With seconds to spare—that’s how close Dr. Ahmed Elmogy believes that little Hunter Walker came to death. Hunter was just four weeks old at the time.
Hunter’s parents, Jessica and William, say that their baby boy was not himself in the days leading up to his major heart incident.
“That night, he just looked really tired and drawn out. We laid him down and about five hours later, I woke him up since he hadn’t eaten. I fed him, but he didn’t really want anything to do with it,” Jessica says. “I didn’t really notice anything then, other than that he was sweating a lot, so I thought he was warm and I changed his clothes and he went back to sleep.”
But Jessica’s motherly instincts prevented her from falling asleep, despite the fact that it was 3 a.m. She went back to check on Hunter, and discovered his heart beating out of control. She called for her husband, William.
“I put my ear to his chest and his heart beat sounded like a hummingbird. I'd never heard a heart beating that fast before,” William recalls. “That’s when we decided we should probably go to the ER.”
EXPERT TEAM READY AT BAYSTATE WING HOSPITAL
William and Jessica arranged for a relative to watch their older child, and rushed Hunter to Baystate Wing Hospital in Palmer where Dr. Elmogy and his team were waiting.
“I had a great team that night,” says Dr. Elmogy. Even so, he admits that he and his skilled team were very concerned about the baby’s condition. Hunter’s heart rate was 240 beats per minute, and rising—compared to a normal range of 70 to 190. It peaked at 280 beats per minute.
“He was blue, just lying there,” Jessica recalls. “That was definitely the scariest part.”
The team made several attempts to slow Hunter’s heart using minimally invasive procedures. But they were unsuccessful. Hunter’s veins were too small to allow for a typical IV to begin circulating critical medication.
Dr. Elmogy was consulting with pediatric experts at Baystate Children’s Hospital and knew something drastic had to be done immediately in order to save Hunter’s life.
He opted for an intraosseous infusion, a procedure where a catheter (small tube) was drilled into Hunter’s bone marrow so that medication can enter directly into his system.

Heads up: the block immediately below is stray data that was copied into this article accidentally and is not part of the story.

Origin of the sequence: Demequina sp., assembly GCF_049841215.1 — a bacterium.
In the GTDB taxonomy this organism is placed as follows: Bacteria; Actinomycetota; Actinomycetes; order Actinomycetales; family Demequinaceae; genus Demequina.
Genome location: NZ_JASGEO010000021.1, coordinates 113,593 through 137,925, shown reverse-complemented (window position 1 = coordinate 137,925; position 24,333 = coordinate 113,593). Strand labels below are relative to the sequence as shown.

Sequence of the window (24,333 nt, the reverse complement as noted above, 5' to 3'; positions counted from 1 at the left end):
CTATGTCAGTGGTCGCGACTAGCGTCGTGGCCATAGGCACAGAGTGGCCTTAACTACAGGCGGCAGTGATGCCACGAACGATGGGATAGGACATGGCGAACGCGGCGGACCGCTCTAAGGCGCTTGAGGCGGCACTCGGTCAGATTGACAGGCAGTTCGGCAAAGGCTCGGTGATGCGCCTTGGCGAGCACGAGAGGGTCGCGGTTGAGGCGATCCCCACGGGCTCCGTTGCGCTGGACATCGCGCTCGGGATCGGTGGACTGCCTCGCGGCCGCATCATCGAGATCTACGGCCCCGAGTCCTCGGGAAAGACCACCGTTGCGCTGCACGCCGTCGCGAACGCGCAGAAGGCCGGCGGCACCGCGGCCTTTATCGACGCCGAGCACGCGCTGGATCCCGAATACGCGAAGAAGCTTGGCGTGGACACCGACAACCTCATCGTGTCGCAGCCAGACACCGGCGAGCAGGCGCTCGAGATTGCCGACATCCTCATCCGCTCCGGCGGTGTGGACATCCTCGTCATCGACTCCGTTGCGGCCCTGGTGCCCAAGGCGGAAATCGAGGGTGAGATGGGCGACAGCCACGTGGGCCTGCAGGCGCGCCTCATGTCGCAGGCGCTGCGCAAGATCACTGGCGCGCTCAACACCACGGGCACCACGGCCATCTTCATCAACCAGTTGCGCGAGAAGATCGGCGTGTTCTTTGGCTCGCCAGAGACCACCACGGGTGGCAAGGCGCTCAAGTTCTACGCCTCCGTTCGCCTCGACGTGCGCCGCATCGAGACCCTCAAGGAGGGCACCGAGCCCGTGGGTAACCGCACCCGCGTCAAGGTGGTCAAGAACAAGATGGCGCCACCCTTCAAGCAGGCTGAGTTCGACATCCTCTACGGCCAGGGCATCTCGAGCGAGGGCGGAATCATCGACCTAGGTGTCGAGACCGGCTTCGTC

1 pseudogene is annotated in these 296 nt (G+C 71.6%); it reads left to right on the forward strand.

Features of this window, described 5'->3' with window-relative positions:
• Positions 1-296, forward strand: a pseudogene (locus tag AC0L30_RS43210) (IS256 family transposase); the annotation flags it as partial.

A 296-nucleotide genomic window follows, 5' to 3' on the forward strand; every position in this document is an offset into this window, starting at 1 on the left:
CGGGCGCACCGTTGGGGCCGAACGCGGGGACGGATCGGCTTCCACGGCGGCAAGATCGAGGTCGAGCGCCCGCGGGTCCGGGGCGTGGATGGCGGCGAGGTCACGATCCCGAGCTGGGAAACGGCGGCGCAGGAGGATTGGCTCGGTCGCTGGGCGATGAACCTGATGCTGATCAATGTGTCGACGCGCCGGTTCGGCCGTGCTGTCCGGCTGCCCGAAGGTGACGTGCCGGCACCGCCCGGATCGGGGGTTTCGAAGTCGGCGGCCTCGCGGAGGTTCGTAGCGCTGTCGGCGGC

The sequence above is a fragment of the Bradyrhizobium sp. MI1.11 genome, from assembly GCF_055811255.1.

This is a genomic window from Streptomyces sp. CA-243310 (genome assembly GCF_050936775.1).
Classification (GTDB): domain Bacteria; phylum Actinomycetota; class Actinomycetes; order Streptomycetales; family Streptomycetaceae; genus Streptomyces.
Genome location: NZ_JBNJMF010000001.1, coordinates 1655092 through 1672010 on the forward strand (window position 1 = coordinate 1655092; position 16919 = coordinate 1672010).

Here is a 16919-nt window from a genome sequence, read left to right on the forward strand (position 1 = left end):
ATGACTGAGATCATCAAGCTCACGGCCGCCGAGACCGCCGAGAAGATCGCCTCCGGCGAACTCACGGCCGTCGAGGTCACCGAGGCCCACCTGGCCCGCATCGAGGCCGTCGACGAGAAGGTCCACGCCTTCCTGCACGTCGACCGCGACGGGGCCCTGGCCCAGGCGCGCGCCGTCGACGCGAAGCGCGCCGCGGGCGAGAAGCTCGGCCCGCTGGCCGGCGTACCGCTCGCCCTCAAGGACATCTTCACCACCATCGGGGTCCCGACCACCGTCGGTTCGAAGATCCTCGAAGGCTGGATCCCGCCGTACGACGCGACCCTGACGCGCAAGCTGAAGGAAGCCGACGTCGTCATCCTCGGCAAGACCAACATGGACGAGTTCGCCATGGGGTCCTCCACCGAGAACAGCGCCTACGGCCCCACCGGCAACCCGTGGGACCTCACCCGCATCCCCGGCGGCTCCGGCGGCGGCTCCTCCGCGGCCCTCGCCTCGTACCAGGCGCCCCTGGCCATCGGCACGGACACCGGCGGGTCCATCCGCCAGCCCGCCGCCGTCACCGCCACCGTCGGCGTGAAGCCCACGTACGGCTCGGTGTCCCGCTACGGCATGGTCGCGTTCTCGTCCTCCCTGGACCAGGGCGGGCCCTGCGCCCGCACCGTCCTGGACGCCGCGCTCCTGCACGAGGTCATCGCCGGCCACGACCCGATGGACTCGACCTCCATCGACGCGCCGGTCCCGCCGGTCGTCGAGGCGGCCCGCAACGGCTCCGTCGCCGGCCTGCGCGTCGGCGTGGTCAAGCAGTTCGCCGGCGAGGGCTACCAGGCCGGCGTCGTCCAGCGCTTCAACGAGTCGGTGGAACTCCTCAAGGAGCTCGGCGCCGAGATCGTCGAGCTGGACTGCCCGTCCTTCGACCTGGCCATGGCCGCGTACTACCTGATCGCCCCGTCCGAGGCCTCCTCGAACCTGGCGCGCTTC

The room was silent as everyone, including Hunter’s parents, anxiously waited to see how Hunter would react.
"It felt like years for us," Elmogy says. "I tell you: everybody was praying for that baby. With the grace of God, I guess, the medicine started to work."
Within minutes, though, Hunter’s heart rate slowed. A medical helicopter was waiting to take him quickly to Baystate Children’s Hospital for further treatment.
SPECIALIZED PEDIATRIC CARE
Hunter was warmly received by a team of specialists in the Sadowsky Family Pediatric Emergency Department at Baystate Children’s Hospital, where he was diagnosed with superventricular tachycardia.
“We call it SVT. It’s a condition where the heart beats too fast. It gets stuck in a very fast rhythm. The heart beats so quickly, it can’t push the blood around the body effectively. So the rest of the tissues in the body become starved for oxygen,” explains Dr. Joeli Hettler, chief of the Pediatric Emergency Department at Baystate Children’s Hospital.
By all accounts, this baby boy is destined to grow into a brave young man. Hunter spent less than two days in Baystate’s Pediatric Intensive Care Unit, and was released after being connected to a pediatric cardiologist at Baystate.
Despite a few setbacks, Hunter is expected to make a full recovery. The entire ordeal is one Hunter will never remember, but his parents will never forget.
“Dr. Elmogy and his team handling everything as quickly as they did saved his life. Even though they were nervous, they kept things under control,” Jessica says. “There’s no way we can ever thank them for that.”